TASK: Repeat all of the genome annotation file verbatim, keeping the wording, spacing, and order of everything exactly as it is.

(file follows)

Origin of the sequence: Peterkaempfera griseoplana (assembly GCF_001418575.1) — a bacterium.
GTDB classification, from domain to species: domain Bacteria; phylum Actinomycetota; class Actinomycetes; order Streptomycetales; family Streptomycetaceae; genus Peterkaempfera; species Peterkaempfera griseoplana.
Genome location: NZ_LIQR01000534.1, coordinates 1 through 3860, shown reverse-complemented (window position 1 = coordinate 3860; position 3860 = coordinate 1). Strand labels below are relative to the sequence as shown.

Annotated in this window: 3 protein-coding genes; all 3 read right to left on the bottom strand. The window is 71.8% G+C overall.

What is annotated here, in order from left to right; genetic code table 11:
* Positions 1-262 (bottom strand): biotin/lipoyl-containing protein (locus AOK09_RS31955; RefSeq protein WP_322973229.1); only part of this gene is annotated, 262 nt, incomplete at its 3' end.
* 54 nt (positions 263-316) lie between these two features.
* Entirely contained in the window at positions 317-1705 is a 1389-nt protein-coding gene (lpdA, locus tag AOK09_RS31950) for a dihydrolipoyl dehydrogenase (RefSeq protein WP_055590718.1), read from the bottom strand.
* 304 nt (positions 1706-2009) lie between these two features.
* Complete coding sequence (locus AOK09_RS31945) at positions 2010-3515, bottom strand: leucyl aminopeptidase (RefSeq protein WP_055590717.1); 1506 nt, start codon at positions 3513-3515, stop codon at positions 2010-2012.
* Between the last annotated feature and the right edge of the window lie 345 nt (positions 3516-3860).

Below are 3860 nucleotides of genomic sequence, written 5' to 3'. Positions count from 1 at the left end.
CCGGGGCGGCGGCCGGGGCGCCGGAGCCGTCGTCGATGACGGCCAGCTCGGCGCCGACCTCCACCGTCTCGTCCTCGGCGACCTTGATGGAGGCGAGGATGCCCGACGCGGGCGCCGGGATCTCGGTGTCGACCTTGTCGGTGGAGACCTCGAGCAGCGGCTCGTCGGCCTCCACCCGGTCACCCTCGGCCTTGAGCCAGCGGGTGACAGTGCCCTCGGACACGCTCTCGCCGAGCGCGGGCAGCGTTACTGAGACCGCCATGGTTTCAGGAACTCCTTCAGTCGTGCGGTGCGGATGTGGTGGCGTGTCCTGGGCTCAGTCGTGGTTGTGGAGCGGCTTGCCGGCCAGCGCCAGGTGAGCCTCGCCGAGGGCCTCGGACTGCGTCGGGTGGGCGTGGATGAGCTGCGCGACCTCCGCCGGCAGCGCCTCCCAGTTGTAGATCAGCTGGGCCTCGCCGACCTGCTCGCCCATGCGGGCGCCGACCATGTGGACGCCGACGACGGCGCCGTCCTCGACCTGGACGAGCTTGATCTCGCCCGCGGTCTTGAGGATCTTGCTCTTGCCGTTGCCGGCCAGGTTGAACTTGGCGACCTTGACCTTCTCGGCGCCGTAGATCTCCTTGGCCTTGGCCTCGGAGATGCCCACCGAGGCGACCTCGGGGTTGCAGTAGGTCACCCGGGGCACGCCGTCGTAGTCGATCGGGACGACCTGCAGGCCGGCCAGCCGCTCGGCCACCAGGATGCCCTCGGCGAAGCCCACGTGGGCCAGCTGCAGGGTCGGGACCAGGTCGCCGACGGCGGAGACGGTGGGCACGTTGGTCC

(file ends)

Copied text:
Origin of the sequence: Peterkaempfera griseoplana (assembly GCF_001418575.1) — a bacterium.
GTDB classification, from domain to species: domain Bacteria; phylum Actinomycetota; class Actinomycetes; order Streptomycetales; family Streptomycetaceae; genus Peterkaempfera; species Peterkaempfera griseoplana.
Genome location: NZ_LIQR01000534.1, coordinates 1 through 3860, shown reverse-complemented (window position 1 = coordinate 3860; position 3860 = coordinate 1). Strand labels below are relative to the sequence as shown.

Annotated in this window: 3 protein-coding genes; all 3 read right to left on the bottom strand. The window is 71.8% G+C overall.

What is annotated here, in order from left to right; genetic code table 11:
* Positions 1-262 (bottom strand): biotin/lipoyl-containing protein (locus AOK09_RS31955; RefSeq protein WP_322973229.1); only part of this gene is annotated, 262 nt, incomplete at its 3' end.
* 54 nt (positions 263-316) lie between these two features.
* Entirely contained in the window at positions 317-1705 is a 1389-nt protein-coding gene (lpdA, locus tag AOK09_RS31950) for a dihydrolipoyl dehydrogenase (RefSeq protein WP_055590718.1), read from the bottom strand.
* 304 nt (positions 1706-2009) lie between these two features.
* Complete coding sequence (locus AOK09_RS31945) at positions 2010-3515, bottom strand: leucyl aminopeptidase (RefSeq protein WP_055590717.1); 1506 nt, start codon at positions 3513-3515, stop codon at positions 2010-2012.
* Between the last annotated feature and the right edge of the window lie 345 nt (positions 3516-3860).

Below are 3860 nucleotides of genomic sequence, written 5' to 3'. Positions count from 1 at the left end.
CCGGGGCGGCGGCCGGGGCGCCGGAGCCGTCGTCGATGACGGCCAGCTCGGCGCCGACCTCCACCGTCTCGTCCTCGGCGACCTTGATGGAGGCGAGGATGCCCGACGCGGGCGCCGGGATCTCGGTGTCGACCTTGTCGGTGGAGACCTCGAGCAGCGGCTCGTCGGCCTCCACCCGGTCACCCTCGGCCTTGAGCCAGCGGGTGACAGTGCCCTCGGACACGCTCTCGCCGAGCGCGGGCAGCGTTACTGAGACCGCCATGGTTTCAGGAACTCCTTCAGTCGTGCGGTGCGGATGTGGTGGCGTGTCCTGGGCTCAGTCGTGGTTGTGGAGCGGCTTGCCGGCCAGCGCCAGGTGAGCCTCGCCGAGGGCCTCGGACTGCGTCGGGTGGGCGTGGATGAGCTGCGCGACCTCCGCCGGCAGCGCCTCCCAGTTGTAGATCAGCTGGGCCTCGCCGACCTGCTCGCCCATGCGGGCGCCGACCATGTGGACGCCGACGACGGCGCCGTCCTCGACCTGGACGAGCTTGATCTCGCCCGCGGTCTTGAGGATCTTGCTCTTGCCGTTGCCGGCCAGGTTGAACTTGGCGACCTTGACCTTCTCGGCGCCGTAGATCTCCTTGGCCTTGGCCTCGGAGATGCCCACCGAGGCGACCTCGGGGTTGCAGTAGGTCACCCGGGGCACGCCGTCGTAGTCGATCGGGACGACCTGCAGGCCGGCCAGCCGCTCGGCCACCAGGATGCCCTCGGCGAAGCCCACGTGGGCCAGCTGCAGGGTCGGGACCAGGTCGCCGACGGCGGAGACGGTGGGCACGTTGGTCC